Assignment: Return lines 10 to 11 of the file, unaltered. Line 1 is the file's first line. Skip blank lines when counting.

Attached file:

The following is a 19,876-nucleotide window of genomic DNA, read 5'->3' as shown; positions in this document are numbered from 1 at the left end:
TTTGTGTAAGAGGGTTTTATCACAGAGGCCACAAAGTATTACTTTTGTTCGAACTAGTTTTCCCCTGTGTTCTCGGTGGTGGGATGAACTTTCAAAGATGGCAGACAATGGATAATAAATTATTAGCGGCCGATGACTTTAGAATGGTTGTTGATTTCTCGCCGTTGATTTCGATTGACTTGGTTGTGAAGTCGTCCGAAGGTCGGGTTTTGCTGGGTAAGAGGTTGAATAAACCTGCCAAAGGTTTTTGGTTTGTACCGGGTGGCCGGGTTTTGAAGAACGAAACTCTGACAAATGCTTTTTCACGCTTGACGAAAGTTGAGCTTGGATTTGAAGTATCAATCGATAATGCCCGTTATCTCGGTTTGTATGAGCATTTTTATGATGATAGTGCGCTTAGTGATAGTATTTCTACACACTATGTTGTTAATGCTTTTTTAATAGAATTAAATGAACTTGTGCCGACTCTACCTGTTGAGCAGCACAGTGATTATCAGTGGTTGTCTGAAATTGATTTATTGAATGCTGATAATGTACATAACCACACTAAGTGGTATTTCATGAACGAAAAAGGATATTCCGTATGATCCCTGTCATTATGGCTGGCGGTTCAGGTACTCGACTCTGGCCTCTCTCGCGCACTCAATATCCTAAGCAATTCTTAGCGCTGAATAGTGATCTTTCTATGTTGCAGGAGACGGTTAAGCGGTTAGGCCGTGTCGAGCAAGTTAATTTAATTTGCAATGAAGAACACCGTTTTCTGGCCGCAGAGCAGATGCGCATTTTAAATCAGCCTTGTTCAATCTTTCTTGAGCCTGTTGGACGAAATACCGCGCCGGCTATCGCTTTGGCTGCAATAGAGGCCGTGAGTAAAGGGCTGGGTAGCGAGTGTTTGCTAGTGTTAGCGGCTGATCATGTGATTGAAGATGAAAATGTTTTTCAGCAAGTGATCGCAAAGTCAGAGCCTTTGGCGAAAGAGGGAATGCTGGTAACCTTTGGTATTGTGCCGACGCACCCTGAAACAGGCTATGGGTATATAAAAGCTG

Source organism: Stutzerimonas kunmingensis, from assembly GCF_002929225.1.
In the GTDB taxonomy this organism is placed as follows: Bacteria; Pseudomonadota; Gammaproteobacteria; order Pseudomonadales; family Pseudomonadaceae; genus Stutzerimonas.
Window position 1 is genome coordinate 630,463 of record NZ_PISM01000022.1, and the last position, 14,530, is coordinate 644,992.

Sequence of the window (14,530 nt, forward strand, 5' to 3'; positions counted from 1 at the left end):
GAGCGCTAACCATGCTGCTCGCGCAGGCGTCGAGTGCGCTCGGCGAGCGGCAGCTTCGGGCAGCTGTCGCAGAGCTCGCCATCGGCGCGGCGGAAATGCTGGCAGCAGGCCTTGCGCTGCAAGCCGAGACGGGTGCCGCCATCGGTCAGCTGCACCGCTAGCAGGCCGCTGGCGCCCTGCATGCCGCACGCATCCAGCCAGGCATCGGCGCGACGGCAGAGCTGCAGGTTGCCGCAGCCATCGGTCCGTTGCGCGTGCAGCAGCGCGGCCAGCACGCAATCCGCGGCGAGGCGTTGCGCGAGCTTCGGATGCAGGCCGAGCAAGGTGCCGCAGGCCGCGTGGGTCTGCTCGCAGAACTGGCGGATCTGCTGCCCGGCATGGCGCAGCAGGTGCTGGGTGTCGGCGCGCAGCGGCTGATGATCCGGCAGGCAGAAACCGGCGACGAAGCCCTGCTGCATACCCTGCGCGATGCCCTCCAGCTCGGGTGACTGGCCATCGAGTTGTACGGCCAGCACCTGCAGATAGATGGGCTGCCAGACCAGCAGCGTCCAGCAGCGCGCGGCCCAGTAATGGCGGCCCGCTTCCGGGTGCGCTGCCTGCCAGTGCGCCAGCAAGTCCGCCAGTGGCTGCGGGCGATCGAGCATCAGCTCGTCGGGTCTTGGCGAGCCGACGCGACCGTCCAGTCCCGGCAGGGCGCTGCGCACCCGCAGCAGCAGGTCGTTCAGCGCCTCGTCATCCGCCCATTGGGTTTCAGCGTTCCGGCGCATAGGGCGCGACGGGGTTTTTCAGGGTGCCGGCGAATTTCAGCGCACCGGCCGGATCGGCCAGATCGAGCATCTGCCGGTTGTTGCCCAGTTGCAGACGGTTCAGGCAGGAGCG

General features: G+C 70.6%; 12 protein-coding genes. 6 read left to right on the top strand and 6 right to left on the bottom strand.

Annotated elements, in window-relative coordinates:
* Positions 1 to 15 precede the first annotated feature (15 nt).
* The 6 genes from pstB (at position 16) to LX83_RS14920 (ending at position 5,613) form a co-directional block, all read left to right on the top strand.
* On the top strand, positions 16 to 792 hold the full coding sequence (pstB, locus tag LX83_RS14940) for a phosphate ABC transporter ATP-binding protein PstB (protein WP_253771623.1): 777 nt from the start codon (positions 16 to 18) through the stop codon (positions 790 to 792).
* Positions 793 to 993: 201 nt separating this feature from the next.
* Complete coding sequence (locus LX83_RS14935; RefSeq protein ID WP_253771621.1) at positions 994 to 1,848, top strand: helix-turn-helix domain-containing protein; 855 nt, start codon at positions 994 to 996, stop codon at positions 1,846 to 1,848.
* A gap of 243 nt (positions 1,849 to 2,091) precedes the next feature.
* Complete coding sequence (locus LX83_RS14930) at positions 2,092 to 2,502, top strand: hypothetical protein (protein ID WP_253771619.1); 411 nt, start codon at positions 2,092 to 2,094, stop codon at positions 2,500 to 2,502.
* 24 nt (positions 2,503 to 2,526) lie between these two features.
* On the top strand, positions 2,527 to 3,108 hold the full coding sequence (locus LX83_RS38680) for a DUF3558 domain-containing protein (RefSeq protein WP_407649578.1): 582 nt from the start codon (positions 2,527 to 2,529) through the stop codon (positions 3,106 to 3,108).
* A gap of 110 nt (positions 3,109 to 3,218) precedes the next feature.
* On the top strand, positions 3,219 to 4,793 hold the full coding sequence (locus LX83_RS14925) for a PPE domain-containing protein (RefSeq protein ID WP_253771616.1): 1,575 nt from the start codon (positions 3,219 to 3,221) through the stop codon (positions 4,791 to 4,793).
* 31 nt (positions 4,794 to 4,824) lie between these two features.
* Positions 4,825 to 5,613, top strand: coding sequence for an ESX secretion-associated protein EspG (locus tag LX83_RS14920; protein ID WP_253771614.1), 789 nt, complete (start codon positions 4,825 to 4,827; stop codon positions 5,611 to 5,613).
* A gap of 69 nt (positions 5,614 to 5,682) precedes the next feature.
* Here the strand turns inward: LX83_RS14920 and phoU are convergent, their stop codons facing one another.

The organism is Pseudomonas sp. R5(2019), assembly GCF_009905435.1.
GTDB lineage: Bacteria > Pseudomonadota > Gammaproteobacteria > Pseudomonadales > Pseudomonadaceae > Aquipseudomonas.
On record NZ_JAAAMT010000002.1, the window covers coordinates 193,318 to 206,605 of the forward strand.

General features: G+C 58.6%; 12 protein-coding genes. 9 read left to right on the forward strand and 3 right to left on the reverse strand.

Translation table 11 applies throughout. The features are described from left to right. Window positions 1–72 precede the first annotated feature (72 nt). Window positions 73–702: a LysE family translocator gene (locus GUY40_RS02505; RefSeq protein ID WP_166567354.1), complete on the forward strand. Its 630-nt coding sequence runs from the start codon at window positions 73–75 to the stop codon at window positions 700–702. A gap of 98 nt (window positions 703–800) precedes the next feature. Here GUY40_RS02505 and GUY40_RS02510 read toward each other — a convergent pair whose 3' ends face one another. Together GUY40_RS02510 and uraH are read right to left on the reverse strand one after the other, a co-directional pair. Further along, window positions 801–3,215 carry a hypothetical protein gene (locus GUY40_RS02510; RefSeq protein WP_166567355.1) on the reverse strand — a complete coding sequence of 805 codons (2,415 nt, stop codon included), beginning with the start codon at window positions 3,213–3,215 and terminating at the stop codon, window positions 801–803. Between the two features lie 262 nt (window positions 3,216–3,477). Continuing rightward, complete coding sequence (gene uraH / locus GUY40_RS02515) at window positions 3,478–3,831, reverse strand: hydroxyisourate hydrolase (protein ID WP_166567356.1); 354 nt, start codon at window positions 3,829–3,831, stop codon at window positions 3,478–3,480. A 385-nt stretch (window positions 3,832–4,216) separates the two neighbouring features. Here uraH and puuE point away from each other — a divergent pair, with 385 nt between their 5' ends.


* Positions 1 to 15 precede the first annotated feature (15 nt).
* The 6 genes from pstB (at position 16) to LX83_RS14920 (ending at position 5,613) form a co-directional block, all read left to right on the top strand.